We humans are strange animals. We are different and divided, yet our hearts long to connect to other souls. Deep in the mid-hills of Nepal, I stayed in a picturesque village named Tansen on my way between Lumbini and Pokhara. The kind people of Tansen offer their local hospitality through quaint homestays.
Tansen is a Newar town. Historically, Newars have been highly acclaimed in the arts and cultural realm. From their elaborately detailed wooden window frames to their delicious samaye bhaji meals, everyday life in Tansen reflects the many nuances of Newari heritage.
The village committee arranged a warm welcome for their guests. Fresh roses and hibiscus were plucked from the gardens and made into small bouquets as gifts, along with a piece of cloth woven on handlooms. Amid a riot of colors, grooving instrumental music and exchanges of pleasantries, we were welcomed into the village.
Many Himalayan towns in Nepal look very similar: narrow serpentine lanes lined with wooden houses, ascended to Deodar woods atop the mountains. Secret hiking trails await, the roads and trails are full of surprise bends and sharp turns. Local vendors sells organically grown berries, hot chillis and tomatoes.
At this time, there are more than 30 homestays at Tansen, with more than 400 beds for hosting guests. It started small, but has become more successful over time. A visit to Tansen, located two hours’ drive from Pokhara, is a highlight of a trip to Nepal, and a great way to experience Nepali culture.
I stayed at the Amatya Homestay, the ancestral home of Mr Purushottam Amatya and his wife. Empty nesters, the Amatyas have a three-storied home. While the ground and the first floor are mostly used by the family, the third floor is well equipped to host four guests.
The home decor suggests that less is more. Warm yellow light brightens up the rooms. A box bed with a spotlessly clean sheet looks inviting after a long road trip. The floor is carpeted, and from the window you can watch the village life of Tansen.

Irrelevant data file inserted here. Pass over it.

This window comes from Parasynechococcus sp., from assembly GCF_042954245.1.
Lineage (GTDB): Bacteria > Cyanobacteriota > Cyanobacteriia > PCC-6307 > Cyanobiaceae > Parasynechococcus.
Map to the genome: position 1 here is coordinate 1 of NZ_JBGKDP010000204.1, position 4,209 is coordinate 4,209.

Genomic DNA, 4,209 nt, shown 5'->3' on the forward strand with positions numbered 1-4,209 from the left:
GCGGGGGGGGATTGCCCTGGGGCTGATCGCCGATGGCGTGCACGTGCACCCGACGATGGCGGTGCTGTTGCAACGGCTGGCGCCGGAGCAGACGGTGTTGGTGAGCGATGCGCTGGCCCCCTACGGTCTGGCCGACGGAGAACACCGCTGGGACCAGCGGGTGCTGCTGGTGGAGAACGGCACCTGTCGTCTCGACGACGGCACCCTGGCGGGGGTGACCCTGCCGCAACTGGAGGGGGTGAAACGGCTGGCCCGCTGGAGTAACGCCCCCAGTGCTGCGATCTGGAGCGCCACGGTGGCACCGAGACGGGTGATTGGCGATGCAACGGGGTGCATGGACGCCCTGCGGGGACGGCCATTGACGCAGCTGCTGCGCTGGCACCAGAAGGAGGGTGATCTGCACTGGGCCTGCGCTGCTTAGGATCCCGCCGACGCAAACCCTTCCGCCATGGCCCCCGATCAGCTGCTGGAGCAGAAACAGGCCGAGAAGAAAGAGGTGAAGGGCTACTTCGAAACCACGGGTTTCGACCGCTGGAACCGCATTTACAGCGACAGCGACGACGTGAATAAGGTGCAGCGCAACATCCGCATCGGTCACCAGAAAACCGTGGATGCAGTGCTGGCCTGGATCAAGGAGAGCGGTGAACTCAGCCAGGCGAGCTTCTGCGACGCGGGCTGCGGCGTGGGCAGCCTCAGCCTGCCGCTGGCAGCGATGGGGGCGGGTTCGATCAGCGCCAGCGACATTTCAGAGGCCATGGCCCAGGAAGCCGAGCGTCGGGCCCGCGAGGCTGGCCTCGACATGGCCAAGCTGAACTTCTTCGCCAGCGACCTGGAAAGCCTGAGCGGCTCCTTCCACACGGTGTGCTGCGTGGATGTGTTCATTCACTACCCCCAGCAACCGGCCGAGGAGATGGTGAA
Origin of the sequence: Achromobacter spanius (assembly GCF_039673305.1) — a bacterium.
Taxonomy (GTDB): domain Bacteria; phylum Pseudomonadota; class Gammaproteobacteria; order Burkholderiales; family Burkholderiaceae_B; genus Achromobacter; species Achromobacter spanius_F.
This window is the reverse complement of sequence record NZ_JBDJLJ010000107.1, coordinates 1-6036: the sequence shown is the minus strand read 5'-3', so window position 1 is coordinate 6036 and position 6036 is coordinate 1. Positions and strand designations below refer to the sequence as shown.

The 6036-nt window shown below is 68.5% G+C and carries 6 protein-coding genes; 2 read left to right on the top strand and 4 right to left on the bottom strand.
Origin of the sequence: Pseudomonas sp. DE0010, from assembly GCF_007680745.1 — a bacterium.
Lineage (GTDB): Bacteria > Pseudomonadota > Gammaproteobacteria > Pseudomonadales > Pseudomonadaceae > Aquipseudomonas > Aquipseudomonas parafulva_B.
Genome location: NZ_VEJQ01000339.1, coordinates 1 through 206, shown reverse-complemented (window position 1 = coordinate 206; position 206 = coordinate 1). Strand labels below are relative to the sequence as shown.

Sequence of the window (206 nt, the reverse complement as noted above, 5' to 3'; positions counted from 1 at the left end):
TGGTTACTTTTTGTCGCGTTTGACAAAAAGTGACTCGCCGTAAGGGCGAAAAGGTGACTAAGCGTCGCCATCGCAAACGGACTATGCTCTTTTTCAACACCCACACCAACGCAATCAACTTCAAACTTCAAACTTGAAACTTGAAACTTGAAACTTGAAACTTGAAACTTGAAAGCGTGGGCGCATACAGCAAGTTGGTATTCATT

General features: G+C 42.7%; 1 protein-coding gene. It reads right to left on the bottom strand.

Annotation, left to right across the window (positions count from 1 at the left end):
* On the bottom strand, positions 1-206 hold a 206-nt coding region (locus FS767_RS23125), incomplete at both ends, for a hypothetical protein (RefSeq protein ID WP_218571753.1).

A washroom with a commode (a luxury item in the region!) is installed on the second floor. There is a kitchen, and guests are more than welcome to join the hosts there. A Newari cooking class, anyone?
Every home-cooked meal has an instantly recognizable aroma. Amatya Homestay felt very much like home! What started as very simple fried potato and daal quickly escalated into a full-fledged feast with different curries, mangoes and more. I asked for quite a few helpings. Traditionally, a Newar meal is cooked with mustard oil and a plethora of spices–cumin, coriander, bay leaves, cinnamon, etc. My Bengali tastebuds rejoiced. Shiny brass utensils are used to serve meals for guests.
In terms of things to do in Tansen, a short walk from the homestay is “downtown” Tansen. A lively marketplace thrives, with the Palpa Durbar Museum a centrepiece. Man Mohan Shrestha, a retired professor and another homestay owner, guided us through the town, describing the Newari history and culture. The Durbar Museum is stacked with antiques. A huge ghee cauldron that was used by the Nepal Army battling against the British can be found among the relics.
While the Himalayas dominate Nepal’s tourism scene, the village of Tansen stands out in my mind and I remember fondly the kind people of Nepal, who did not hesitate to open their doors to strangers, and won our hears with their generous smiles.
Article and photos by Madhurima Chakraborty.